While raking leaves in my yard recently, one suddenly leapt away from me. Similar in color to the foliage on the ground, the leaper turned out to be a wood frog, who probably didn’t appreciate my disruption. The truth is, most animals prefer their habitats to be ungroomed, and as unaltered from their natural state as possible.
Blogs & Columns
Autumn is an ideal time for family get-togethers, apple picking and all things fall. There were plenty of family affairs going on throughout the Upper Delaware River region over the last few days, and as I leashed the pup and meandered the countryside in search of fall foliage to photograph, I managed to soak up some local flavor along the way.
Over the past few weeks I’ve had the pleasure of participating in online coursework presented by Cornell University’s Institute for Climate Smart Solutions.
For those readers that have been following the monarch butterflies through the summer, you have probably been encouraged by the number of monarchs seen compared to the previous few years. In the August 16 issue, I did a River Talk column on the increase in monarch sightings, and that trend seems to have continued.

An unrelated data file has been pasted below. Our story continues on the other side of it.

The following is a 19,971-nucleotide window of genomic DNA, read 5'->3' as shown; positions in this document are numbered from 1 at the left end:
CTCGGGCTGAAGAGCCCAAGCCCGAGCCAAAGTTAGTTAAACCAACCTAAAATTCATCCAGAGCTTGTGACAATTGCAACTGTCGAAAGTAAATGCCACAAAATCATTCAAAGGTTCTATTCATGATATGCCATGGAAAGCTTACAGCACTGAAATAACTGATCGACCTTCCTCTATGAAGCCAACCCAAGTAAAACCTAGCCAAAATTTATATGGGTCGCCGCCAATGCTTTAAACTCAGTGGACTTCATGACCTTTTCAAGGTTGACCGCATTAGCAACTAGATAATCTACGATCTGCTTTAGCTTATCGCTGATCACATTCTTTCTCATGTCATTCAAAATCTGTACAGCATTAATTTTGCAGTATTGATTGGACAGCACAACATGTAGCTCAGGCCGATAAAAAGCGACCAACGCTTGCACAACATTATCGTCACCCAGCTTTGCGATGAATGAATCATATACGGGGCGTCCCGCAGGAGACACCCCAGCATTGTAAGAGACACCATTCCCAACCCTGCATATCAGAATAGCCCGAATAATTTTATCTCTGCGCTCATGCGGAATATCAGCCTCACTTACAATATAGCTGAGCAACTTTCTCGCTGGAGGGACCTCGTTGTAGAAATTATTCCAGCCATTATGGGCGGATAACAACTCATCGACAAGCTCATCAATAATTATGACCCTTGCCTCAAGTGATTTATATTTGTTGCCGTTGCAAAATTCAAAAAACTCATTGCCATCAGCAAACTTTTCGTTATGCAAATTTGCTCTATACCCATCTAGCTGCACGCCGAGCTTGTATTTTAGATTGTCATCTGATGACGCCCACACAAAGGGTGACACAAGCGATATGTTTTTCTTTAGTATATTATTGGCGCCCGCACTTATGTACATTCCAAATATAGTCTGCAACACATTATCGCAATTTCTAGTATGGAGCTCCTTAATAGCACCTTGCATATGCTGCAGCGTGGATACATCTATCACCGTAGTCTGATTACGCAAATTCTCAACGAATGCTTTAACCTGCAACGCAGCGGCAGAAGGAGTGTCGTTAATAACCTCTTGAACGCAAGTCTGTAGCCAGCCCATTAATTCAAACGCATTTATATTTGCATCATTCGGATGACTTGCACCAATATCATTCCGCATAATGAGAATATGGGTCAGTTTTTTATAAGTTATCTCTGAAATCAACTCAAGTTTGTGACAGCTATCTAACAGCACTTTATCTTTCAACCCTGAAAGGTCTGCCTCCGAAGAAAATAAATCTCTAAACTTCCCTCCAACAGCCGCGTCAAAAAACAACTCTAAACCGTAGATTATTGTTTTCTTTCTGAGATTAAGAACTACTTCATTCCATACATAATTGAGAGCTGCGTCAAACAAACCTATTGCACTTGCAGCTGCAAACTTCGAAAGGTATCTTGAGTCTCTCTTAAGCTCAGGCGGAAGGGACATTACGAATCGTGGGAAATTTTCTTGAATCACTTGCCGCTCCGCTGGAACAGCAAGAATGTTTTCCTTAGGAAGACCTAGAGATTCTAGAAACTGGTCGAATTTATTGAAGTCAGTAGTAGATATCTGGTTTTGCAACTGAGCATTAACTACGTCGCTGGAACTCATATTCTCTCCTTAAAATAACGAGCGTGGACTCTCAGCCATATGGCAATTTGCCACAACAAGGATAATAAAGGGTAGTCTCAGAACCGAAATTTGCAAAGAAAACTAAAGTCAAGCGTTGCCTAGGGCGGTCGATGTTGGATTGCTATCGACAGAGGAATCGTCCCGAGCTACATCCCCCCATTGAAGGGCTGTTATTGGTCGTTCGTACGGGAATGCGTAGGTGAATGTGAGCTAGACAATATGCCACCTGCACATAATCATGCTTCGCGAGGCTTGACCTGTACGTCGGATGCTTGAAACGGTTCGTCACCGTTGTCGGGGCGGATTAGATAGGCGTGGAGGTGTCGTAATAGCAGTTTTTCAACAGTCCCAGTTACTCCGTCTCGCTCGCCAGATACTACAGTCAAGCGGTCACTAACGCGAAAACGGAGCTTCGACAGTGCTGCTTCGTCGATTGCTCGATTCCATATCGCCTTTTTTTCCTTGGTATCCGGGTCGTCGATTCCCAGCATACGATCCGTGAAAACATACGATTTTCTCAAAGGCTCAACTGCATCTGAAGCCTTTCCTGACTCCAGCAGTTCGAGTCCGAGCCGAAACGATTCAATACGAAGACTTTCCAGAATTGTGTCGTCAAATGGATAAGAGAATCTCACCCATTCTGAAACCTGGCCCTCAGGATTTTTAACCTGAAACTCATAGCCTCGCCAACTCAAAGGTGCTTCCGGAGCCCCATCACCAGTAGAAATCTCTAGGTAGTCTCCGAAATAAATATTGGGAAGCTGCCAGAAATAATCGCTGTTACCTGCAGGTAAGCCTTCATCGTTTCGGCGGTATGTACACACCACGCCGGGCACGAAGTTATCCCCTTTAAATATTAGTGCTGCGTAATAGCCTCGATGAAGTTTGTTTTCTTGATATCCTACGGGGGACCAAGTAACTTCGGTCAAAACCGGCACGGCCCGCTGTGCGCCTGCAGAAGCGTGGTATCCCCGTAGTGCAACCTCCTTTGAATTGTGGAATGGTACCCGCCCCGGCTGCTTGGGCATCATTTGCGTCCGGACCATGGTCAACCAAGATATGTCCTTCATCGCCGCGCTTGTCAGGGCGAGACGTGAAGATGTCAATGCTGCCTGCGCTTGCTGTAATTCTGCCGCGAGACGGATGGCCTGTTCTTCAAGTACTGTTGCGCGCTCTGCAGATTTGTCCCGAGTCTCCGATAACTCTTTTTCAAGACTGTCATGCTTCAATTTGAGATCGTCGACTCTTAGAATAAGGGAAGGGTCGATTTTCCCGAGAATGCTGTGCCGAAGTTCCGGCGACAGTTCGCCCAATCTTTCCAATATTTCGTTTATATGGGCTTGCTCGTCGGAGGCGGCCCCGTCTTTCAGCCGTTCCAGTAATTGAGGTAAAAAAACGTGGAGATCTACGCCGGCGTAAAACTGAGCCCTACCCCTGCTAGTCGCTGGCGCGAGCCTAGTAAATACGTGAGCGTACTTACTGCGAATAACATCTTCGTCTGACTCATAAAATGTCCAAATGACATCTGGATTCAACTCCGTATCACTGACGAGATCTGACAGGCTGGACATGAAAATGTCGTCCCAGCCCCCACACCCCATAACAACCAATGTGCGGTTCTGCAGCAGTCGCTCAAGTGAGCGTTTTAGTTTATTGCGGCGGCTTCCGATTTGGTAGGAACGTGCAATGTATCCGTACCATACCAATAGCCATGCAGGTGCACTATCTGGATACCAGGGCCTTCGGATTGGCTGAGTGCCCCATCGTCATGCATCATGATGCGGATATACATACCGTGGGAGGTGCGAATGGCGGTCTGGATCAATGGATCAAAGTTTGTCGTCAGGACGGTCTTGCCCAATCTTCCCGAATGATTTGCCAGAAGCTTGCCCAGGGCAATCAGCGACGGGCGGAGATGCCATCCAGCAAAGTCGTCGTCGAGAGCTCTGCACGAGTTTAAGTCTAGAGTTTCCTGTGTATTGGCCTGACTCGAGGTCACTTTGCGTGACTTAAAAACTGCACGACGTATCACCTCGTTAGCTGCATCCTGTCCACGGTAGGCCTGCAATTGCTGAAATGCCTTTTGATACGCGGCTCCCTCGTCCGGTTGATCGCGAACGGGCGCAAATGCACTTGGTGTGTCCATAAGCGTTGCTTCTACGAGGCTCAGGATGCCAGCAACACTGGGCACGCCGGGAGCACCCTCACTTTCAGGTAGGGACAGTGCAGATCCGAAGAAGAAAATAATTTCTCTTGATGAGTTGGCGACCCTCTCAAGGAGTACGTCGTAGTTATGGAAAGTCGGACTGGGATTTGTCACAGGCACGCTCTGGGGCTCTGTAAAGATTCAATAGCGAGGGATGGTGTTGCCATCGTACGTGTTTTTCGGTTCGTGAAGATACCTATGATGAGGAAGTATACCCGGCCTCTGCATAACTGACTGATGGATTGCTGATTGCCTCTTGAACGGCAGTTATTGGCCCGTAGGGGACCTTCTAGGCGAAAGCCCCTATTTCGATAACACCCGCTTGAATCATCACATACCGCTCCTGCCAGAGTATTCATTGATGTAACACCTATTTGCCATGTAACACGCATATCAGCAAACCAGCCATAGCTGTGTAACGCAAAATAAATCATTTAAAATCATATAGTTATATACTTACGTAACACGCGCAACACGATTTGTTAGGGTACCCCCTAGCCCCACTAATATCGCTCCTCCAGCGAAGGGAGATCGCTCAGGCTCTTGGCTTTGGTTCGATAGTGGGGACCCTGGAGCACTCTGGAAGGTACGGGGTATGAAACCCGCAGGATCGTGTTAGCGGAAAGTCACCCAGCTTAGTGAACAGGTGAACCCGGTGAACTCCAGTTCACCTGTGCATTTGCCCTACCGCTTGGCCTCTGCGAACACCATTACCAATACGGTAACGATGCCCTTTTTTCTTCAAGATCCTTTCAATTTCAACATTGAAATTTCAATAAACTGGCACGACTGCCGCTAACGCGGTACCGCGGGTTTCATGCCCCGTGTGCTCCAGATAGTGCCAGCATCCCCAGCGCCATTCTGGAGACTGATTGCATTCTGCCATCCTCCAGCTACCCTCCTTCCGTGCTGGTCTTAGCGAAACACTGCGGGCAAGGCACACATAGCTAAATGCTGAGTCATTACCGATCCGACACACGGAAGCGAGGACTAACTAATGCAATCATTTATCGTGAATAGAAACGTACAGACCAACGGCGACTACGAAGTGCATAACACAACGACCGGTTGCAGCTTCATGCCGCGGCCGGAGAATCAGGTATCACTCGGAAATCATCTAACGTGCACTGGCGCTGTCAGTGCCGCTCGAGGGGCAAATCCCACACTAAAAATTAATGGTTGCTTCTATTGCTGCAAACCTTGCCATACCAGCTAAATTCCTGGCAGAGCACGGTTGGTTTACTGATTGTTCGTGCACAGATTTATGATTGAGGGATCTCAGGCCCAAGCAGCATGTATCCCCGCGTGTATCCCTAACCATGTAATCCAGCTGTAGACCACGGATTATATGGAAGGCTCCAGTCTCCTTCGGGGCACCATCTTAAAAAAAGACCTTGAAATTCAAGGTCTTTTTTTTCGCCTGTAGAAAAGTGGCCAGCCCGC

This is one of my favorite months to fly fish the Delaware River and its branches. The mountains are lit up with color, and it is very pleasant time to spend a day in the outdoors. The autumn is also a time when many outdoorsmen are torn among multiple activities, so our rivers have little pressure.
I’m feeling conflicted. On one hand, I love this time of year and the multitude of harvest festivals, hay rides and haunted houses celebrating the bounty of life-in-the-country good times. On the other hand, I’m dreading winter, knowing there will be days of feeling isolated and cut off from the outside world.
Fall foliage season in the state of Pennsylvania is a spectacular thing to experience. With more than 17 million acres of forested land throughout the state, there are abundant opportunities to enjoy the trees, brush, berries and vines that contribute to this deeply satisfying sensory treasure.
The term “déjà vu” is French and literally means “already seen.” Those who have experienced the feeling (up to 70% of the population) describe it as “an overwhelming sense of familiarity” and (according to www.howstuffworks.com), the phenomenon is “rather complex.” Swiss scholar Arthur Funkhouser sugges
My headlights shone on something glittering in the blackness of morning as I pulled into my parking space under the tree. These days the station is dark for the early trains with the exception of some overhead lamps on the platform.
If you have been in or near the woods during this past summer, you may have heard a high-pitched single-note whistle. It is piercing and carries a fairly long distance, even through the forest. Occasionally, you may have spotted a stubby-winged hawk, appearing somewhat like a miniature red-tailed hawk, sounding this call.